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Revelis et al. v. Napolitano et al.

United States District Court, Northern District of Illinois

July 12, 2012


Name of Assigned Judge Harry Sitting Judge if Other or Magistrate Judge D. Leinenweber than Assigned Judge



The Government Defendants' motion to stay proceedings for 90 days is granted. A status hearing set for 10/16/2012 at 9:00 a.m.. Should USCIS' decision on the Plaintiff's visa petition be finalized before that time, the parties are hereby ordered to file a motion for an earlier status date.

O[ For further details see text below.] Docketing to mail notices.


Before the Court is the Government Defendants' motion to stay proceedings due to agency action. For the following reasons, the motion to stay is granted for the finite period of 90 days from entry of this order.

Plaintiffs Demos Revelis and Marcel Maas have filed suit against Janet Napolitano as Secretary of the United States Department of Homeland Security and Eric H. Holder as Attorney General of the United States. They allege the unconstitutionality of the Defense of Marriage Act, which defines "marriage" as used in numerous federal statutes, as being solely between one man and one woman. 1 U.S.C. § 7. One of those statutes affected by DOMA is the Immigration and Nationality Act's definition of marriage. 8 U.S.C. § 1101(a)(35). Revelis, a U.S. Citizen, filed a visa petition for his non-citizen, same-sex spouse, Maas. (The two were legally married in Iowa in 2010.) The petition is known as Form I-130 and "if approved, provides [the foreign] spouse the basis by which he can apply for lawful permanent residency in the United States." Compl. 2. Plaintiffs argue that "[a]s a direct result of DOMA, the visa petition that Plaintiff Revelis filed for his spouse cannot be approved." Compl. 6.

Plaintiffs argue DOMA is unconstitutional as a violation of equal protection guarantees under the Fifth Amendment.

This Court on January 5, 2012 found Plaintiffs had standing despite the U.S. Citizenship and Immigration Services agency ("USCIS") not having yet rendered a final decision on the visa application. The Court did so, in part, because the complaint noted, but for DOMA, they would otherwise be qualified for consideration and a visa. Revelis v. Napolitano, No. 11-1991, 2012 U.S. Dist. LEXIS 1330, at *16 (N.D. Ill. Jan. 5, 2012).

At that time, the Court also granted the Bipartisan Legal Advisory Group, U.S. House of Representatives ("BLAG") Intervenor-Defendant status because both Government Defendants agree with Plaintiff that DOMA violates the constitution, and thus the Defendants cannot adequately protect Congress' interest in defending the statute.

Pursuant to that grant, BLAG sought to dismiss the complaint, arguing that under current case law, it fails to state a ground upon which relief can be granted.

Since that time, the Government Defendants noted that USCIS issued on April 16, 2012 a Notice of Intent to Deny ("NOID") the I-130 petition. The NOID is based on two grounds. The first ground, as predicted by Plaintiffs, was on the ground that DOMA mandates Maas does not meet the federal definition of "spouse." The second ground sets "forth an additional statutory basis for denial under the Immigration and Nationality Act that is unrelated to DOMA." Gov. Defs.' Mot. to Stay, 1.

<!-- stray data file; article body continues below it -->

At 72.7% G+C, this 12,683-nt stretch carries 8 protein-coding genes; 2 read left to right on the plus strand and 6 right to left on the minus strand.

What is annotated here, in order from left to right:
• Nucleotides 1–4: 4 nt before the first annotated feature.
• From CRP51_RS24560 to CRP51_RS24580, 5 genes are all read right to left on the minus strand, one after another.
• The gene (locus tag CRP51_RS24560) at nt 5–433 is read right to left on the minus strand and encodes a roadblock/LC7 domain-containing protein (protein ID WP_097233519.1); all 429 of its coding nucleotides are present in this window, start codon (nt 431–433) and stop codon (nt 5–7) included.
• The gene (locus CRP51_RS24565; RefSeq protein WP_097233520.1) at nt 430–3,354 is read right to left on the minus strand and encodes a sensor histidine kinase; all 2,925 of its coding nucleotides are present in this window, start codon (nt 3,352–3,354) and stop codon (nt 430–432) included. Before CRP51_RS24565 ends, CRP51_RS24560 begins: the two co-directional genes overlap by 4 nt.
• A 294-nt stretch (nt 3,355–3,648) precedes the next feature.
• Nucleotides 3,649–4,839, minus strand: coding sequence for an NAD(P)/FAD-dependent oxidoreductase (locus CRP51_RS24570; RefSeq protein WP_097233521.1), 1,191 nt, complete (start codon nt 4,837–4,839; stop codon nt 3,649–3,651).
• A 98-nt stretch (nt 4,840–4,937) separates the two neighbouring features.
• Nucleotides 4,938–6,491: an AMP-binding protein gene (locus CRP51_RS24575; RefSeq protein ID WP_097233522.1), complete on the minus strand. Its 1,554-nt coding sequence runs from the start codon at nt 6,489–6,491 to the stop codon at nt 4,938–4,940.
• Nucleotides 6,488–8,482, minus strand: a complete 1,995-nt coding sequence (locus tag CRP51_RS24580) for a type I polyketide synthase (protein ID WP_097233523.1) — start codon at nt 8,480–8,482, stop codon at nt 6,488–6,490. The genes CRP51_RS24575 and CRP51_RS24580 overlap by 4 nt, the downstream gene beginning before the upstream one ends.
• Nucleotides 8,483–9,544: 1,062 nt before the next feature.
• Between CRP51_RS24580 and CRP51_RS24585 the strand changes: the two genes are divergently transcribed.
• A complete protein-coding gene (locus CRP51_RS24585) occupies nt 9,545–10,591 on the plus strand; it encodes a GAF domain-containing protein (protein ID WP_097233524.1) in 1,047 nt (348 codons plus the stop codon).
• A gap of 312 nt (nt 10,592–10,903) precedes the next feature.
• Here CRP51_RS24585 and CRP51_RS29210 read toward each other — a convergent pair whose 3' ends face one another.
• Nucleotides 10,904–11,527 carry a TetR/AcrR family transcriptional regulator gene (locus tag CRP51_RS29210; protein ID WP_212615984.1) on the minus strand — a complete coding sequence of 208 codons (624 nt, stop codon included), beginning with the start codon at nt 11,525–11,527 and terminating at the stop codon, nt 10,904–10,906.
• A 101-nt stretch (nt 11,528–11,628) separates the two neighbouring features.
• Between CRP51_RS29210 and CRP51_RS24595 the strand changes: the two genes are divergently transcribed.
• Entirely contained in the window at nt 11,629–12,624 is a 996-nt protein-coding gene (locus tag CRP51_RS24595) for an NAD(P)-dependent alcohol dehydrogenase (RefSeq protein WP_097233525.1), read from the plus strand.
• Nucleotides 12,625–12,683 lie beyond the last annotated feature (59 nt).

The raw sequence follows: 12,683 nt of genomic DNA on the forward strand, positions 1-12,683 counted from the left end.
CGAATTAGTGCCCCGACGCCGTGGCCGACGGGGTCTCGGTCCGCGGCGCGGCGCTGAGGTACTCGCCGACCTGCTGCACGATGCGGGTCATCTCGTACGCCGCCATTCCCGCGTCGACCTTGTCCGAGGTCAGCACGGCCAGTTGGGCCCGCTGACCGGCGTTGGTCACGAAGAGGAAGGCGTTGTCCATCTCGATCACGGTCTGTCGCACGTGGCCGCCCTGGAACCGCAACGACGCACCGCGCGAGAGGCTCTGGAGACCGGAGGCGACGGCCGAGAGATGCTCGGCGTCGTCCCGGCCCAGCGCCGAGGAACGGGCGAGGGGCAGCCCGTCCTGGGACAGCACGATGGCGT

Government Defendants' propose that if alternate, statutory grounds for refusing the petition are put forth by the USCIS, Plaintiffs will either have to amend their complaint or lose standing, because invalidating DOMA will no longer be capable of granting Plaintiffs the relief they seek. The Court does not rule on this argument at this point, but considers it in combination with the precept that, if a case can be decided on grounds other than Constitutional infirmity, the Court should endeavor to do so. Brandt v. Village of Winnetka, Illinois, 512 F.3d 647. 650 (7th Cir. 2010). Both these arguments strike the Court as meriting a stay until USCIS' decision is finalized.

At the time the Court ruled on standing, the possibility of denial of Plaintiff's petition on a ground other than DOMA was pure speculation. It now appears to be a distinct possibility. A stay could also preserve the Court's resources in that it could potentially prevent a ruling on a motion to dismiss that may very well become moot if the complaint is amended.

The Court, therefore, is willing to delay adjudication of BLAG's motion to dismiss for 90 days so that USCIS' determination can be finalized. Government Defendants have promised that this is the maximum time that will be needed for such a decision to become final, and the Court will hold them to that. Should the decision not be finalized by then, the Court will proceed on the assumption that there continues to be no nonDOMA rationalization for denial of the petition.

In addition, the Court notes that Government Defendants, citing the Privacy Act, have not illuminated the Court on the potential non-DOMA reason for denial of the visa petition. Should adjudication of this case become dependant on that non-DOMA denial, the Court will likely have to learn the details of that basis for denial. The parties should be prepared to file such documents with this Court (potentially under seal, if necessary) or cite specific statute sections and case law as to why the Court cannot be privy to them.


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